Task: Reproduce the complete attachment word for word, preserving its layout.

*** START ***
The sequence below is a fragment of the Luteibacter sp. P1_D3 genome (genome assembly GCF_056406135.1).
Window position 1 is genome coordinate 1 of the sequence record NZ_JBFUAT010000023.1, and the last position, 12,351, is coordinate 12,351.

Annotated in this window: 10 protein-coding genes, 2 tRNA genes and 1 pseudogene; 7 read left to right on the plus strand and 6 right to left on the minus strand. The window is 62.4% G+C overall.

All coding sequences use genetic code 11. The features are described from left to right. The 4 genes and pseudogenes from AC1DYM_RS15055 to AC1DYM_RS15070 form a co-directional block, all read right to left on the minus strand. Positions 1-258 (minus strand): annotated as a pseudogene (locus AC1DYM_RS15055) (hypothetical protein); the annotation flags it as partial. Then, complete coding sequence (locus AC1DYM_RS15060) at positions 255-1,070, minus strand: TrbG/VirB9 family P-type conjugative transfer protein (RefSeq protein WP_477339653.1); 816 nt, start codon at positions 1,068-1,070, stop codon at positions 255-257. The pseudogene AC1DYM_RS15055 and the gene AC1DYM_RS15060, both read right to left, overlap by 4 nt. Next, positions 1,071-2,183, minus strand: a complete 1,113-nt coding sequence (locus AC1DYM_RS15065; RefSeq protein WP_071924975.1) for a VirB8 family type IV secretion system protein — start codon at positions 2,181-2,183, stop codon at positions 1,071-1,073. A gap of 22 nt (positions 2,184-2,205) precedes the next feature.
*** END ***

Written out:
The sequence below is a fragment of the Luteibacter sp. P1_D3 genome (genome assembly GCF_056406135.1).
Window position 1 is genome coordinate 1 of the sequence record NZ_JBFUAT010000023.1, and the last position, 12,351, is coordinate 12,351.

Annotated in this window: 10 protein-coding genes, 2 tRNA genes and 1 pseudogene; 7 read left to right on the plus strand and 6 right to left on the minus strand. The window is 62.4% G+C overall.

All coding sequences use genetic code 11. The features are described from left to right. The 4 genes and pseudogenes from AC1DYM_RS15055 to AC1DYM_RS15070 form a co-directional block, all read right to left on the minus strand. Positions 1-258 (minus strand): annotated as a pseudogene (locus AC1DYM_RS15055) (hypothetical protein); the annotation flags it as partial. Then, complete coding sequence (locus AC1DYM_RS15060) at positions 255-1,070, minus strand: TrbG/VirB9 family P-type conjugative transfer protein (RefSeq protein WP_477339653.1); 816 nt, start codon at positions 1,068-1,070, stop codon at positions 255-257. The pseudogene AC1DYM_RS15055 and the gene AC1DYM_RS15060, both read right to left, overlap by 4 nt. Next, positions 1,071-2,183, minus strand: a complete 1,113-nt coding sequence (locus AC1DYM_RS15065; RefSeq protein WP_071924975.1) for a VirB8 family type IV secretion system protein — start codon at positions 2,181-2,183, stop codon at positions 1,071-1,073. A gap of 22 nt (positions 2,184-2,205) precedes the next feature.